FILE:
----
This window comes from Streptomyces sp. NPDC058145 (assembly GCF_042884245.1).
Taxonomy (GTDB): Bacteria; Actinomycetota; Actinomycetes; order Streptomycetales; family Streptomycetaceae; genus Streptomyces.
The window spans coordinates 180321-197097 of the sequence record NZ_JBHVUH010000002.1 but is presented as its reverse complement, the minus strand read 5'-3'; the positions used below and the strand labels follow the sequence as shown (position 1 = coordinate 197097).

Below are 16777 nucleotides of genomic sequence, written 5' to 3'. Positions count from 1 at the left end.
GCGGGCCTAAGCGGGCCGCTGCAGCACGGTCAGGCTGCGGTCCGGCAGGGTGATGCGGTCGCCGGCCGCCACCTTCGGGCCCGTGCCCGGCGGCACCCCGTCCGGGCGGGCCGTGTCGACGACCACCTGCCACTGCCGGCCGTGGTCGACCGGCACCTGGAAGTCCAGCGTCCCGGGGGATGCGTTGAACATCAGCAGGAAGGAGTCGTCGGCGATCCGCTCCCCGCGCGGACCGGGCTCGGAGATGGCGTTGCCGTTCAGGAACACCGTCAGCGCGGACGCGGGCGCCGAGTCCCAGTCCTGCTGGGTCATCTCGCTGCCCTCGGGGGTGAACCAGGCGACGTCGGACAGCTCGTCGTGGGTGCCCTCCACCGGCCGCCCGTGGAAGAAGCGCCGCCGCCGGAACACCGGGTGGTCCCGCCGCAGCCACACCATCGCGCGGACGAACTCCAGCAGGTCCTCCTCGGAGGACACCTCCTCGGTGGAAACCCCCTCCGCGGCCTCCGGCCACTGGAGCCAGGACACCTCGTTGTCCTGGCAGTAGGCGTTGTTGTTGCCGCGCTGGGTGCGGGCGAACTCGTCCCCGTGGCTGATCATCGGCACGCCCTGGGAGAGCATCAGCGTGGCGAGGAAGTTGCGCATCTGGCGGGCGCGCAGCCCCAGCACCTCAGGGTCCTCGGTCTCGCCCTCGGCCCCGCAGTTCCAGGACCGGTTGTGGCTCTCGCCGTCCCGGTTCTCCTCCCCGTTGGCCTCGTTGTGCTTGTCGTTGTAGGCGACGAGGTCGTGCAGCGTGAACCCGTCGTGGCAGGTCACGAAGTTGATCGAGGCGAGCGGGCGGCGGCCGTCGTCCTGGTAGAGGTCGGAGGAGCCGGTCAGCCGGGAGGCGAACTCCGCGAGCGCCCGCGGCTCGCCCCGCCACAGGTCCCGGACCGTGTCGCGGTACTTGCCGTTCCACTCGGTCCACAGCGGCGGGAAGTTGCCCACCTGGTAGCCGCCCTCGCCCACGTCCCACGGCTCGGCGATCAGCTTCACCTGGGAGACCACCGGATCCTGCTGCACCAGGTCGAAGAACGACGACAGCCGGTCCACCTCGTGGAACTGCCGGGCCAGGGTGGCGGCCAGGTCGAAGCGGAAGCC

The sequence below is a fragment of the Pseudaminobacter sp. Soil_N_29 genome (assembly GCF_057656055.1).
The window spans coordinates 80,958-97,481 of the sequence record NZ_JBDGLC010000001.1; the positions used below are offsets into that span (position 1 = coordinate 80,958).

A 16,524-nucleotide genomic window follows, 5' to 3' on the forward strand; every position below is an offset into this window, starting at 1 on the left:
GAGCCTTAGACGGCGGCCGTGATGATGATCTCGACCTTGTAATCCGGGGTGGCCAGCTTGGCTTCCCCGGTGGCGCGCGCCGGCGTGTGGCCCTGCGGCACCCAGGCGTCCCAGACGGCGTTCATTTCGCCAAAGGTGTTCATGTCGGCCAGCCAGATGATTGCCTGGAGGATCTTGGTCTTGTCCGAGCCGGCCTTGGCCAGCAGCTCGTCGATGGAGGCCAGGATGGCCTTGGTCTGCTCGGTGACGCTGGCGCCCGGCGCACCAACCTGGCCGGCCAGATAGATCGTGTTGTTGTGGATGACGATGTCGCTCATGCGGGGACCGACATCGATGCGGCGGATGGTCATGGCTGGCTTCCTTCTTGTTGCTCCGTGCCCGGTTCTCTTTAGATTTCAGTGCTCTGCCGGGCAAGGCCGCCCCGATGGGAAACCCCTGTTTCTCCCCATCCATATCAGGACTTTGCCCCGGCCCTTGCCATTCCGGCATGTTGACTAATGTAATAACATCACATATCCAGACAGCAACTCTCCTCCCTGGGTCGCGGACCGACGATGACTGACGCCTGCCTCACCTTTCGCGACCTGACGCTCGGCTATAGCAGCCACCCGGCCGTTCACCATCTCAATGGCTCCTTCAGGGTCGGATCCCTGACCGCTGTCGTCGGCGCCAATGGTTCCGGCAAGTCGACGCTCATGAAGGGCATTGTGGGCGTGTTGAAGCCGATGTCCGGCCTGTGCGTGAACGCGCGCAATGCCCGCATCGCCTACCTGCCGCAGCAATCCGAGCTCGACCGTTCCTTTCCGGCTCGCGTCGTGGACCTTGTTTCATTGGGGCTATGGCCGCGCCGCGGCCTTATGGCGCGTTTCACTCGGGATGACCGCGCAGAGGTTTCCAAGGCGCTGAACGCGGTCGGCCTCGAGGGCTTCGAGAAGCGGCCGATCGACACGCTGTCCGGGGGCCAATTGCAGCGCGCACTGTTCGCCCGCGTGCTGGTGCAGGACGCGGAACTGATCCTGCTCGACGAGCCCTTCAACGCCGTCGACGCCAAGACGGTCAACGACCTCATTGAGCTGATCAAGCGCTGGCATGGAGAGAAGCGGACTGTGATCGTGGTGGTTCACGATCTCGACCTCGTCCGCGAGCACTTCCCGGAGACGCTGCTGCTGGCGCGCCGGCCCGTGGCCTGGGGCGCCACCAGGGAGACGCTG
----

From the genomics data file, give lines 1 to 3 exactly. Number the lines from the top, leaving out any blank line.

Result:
This window comes from Streptomyces sp. NPDC058145 (assembly GCF_042884245.1).
Taxonomy (GTDB): Bacteria; Actinomycetota; Actinomycetes; order Streptomycetales; family Streptomycetaceae; genus Streptomyces.
The window spans coordinates 180321-197097 of the sequence record NZ_JBHVUH010000002.1 but is presented as its reverse complement, the minus strand read 5'-3'; the positions used below and the strand labels follow the sequence as shown (position 1 = coordinate 197097).